# Line Seg to Line Seg Collision Detect [Now With Screen Shot]

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Hey guys, Collision between object and terrain in my game is handled by sphere (objects) to line segment (terrain) collision detection. This works pretty well except with fast moving objects, or poor frame rates, in which the objects can pass right over the terrain line segements in a single frame. To combat the problem I have decided to add an extra step to my collision routine: 1) Define a line segment from the object's previous position to its final position. 2) Check if that line segment intersects the terrain line segments 3) If it does, move the object to the intersecting point and continue with regular sphere to line collision routine. I'm having trouble finding (easy to understand) info on doing line-line collision checks. Can anyone supply some infomation/code on doing this? Also, is this how this kind of situation is handled? It seems to have a flaw in that the line that defines the object's movement isn't actually completly accurate since the object really has a radius. I'm fine with that sarafice, but it kind of made me think that this might be usually handled differently. Thanks! Matt [Edited by - matthughson on December 3, 2005 10:01:30 PM]

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 Also, is this how this kind of situation is handled?
I would say 'no'; as you went on to say, there are some problems with this approach.

The first thing here is that you probably don't really mean segment-segment intersection but rather segment-triangle. Segments rarely if ever actually intersect in 3d, and even then that wouldn't give you any useful information. Or perhaps I'm misunderstanding and you're actually talking about reducing it to a 2d problem...

Actually, now I'm confused, as you seem to be saying that your current method tests spheres against line segment only. Is this 3d or 2d? Even with a static test, a sphere in 3d could be intersecting a triangle face without touching a line segment, so I don't see how sphere-segment tests only would work. Maybe you could clarify exactly what it is you're doing.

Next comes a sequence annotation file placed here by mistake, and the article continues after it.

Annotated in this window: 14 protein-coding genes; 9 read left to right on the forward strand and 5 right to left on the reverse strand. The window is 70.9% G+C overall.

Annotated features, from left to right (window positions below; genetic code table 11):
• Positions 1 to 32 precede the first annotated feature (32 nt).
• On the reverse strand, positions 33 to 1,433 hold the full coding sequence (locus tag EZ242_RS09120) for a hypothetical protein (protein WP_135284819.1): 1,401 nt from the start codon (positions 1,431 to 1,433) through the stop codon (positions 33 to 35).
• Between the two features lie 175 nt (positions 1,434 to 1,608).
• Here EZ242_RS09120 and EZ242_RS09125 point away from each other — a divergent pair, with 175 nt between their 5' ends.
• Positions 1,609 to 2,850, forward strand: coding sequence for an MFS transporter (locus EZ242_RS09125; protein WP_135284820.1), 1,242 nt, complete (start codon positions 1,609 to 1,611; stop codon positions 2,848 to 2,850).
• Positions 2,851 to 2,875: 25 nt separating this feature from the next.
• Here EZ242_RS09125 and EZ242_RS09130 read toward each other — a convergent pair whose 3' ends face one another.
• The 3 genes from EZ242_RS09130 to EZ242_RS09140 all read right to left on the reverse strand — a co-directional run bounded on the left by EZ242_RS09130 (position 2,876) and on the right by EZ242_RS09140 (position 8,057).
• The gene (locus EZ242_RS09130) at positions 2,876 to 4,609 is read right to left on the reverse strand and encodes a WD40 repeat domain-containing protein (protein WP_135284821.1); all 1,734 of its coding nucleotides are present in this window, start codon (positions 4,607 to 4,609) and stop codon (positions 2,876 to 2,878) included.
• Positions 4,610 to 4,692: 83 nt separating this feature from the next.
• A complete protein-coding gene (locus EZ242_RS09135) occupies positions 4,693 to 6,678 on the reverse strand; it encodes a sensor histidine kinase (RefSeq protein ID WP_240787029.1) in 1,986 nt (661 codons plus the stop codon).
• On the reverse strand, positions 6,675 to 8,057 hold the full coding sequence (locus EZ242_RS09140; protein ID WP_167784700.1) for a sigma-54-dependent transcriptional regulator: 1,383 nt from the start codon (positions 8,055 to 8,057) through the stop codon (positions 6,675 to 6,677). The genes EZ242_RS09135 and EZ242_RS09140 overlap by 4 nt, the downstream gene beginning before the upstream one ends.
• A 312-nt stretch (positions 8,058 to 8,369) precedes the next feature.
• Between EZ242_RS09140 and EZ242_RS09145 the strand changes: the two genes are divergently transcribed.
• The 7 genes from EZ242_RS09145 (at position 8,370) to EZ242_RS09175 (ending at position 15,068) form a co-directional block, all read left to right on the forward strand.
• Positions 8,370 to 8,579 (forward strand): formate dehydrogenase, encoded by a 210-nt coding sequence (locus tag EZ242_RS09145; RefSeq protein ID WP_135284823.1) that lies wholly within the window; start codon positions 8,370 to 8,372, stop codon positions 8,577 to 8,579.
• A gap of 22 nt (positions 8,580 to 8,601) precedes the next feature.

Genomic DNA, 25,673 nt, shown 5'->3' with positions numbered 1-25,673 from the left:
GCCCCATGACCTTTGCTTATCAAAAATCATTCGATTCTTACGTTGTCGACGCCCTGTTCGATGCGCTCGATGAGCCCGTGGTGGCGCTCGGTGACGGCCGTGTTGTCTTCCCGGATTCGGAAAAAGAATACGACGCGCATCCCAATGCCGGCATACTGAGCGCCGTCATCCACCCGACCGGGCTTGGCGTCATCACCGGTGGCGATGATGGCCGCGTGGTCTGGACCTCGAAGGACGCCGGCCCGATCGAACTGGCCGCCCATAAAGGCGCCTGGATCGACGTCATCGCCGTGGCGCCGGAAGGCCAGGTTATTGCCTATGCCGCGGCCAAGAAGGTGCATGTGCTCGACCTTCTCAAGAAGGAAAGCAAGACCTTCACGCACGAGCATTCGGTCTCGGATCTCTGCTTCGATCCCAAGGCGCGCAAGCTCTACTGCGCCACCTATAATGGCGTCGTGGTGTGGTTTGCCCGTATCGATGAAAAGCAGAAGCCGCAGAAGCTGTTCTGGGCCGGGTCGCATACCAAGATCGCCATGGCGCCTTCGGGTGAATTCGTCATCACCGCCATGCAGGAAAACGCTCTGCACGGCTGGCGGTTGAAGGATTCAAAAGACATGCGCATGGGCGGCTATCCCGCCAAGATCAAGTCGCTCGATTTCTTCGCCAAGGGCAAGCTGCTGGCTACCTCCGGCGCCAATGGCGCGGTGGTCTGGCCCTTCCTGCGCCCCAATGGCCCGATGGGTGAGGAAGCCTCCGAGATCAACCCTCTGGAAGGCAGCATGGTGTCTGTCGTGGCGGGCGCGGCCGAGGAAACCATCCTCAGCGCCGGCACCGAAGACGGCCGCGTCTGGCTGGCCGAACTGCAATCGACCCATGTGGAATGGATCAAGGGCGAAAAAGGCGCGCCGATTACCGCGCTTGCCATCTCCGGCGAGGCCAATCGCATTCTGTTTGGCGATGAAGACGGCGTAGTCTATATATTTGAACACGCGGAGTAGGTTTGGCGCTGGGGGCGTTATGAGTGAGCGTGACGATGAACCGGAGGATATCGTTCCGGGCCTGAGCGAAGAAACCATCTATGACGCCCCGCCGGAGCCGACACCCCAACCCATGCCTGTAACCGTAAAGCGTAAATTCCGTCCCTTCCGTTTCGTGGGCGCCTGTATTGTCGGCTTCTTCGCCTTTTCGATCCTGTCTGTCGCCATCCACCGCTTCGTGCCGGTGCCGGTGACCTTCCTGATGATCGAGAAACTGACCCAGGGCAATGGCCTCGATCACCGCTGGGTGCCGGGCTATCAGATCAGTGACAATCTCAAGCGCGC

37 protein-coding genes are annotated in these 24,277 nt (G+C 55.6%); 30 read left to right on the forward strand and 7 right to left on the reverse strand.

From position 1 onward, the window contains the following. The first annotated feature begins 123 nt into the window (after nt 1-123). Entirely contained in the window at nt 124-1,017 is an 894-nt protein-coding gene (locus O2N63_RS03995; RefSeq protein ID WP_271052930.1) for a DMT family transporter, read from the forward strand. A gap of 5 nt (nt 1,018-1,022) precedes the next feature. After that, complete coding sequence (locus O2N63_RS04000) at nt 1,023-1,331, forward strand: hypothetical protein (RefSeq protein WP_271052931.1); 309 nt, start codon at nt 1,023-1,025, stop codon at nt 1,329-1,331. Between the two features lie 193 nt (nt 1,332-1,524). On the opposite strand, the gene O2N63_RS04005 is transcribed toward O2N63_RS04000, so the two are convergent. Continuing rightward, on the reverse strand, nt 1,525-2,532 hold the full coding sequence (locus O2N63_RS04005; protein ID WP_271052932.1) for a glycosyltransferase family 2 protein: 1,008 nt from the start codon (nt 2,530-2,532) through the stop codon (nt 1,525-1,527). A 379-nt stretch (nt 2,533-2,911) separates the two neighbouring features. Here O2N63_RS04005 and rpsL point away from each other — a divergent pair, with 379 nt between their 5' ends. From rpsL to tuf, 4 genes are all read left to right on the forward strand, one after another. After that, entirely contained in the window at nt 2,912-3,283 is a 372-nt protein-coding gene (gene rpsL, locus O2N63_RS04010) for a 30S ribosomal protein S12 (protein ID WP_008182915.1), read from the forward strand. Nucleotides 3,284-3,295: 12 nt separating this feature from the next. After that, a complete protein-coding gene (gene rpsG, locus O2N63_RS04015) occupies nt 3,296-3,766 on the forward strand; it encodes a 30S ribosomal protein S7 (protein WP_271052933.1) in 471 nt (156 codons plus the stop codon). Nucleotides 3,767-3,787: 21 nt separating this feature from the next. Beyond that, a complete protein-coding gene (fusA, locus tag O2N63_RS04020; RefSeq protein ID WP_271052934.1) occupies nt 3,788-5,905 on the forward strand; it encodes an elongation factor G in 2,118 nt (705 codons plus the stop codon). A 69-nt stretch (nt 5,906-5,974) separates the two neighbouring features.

Anyway, as you note, representing the sphere motion with a simple line segment will miss quite a few collisions. In fact, it could even leave the sphere intersecting the terrain at the end of the step. For this reason, this problem is usually addressed using a swept sphere vs. triangle algorithm, which catches all intersections and returns the contact point and normal as well. It's more complicated to code, but gives good results.

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Thanks for the responses guys!

To clarify, the game is in 2.5D (3D graphics but most of the logic is handled in 2D). Basically, anything that is interactive is locked to 0 on the z axis. I have been doing all logic in 3D (ie using spheres) but I am able to make assumtions (ie. all objects are locked to the x,y plane). Thus my line collision is really plane collision, but all the planes rotate only around the z axis.

I'm no good at explaining things so here is a screen (all the collision bounds are drawn in white):

Alrecenk, does that function return the point of intersection? If so what happens when the lines do not intersect?

Thanks!
Matt

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That looks cool :) Alrecenk's function does give you the point of intersection, but I don't think that's the method you'll want to use. It always returns true because a) it considers infinite lines rather than line segments, b) it assumes the lines are never vertical, and c) it assumes the lines aren't colinear. Those may have been reasonable assumptions in the original context, but will probably not work for your case.

If you want to try the approximate method of representing the sphere motion with a line segment, I'd try googling for 'line intersection' or 'line segment intersection'. There are a couple of common solutions (one treats the lines as hyperplanes, and the other expresses them in parametric form), each of which reduces to solving a 2x2 linear system. In your case you can probably just return false if the segments are parallel; if they're not parallel, the algorithms find the intersection point of the supporting lines and then check the result to see if it lies on both line segments. From there you might be able to move your sphere to the collision point and then apply your static test. As has been noted, this will miss some collisions, but it may be that this won't be noticed, and/or the static test will catch these cases.

A more accurate solution would be swept circle vs. segment tests, but that might take a little more effort to code.

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 Original post by jykA more accurate solution would be swept circle vs. segment tests, but that might take a little more effort to code.

Thanks for the explaination there jyk! I've done a bit of looking into swept collision, and that seems to be exactly what I want. I came across this function: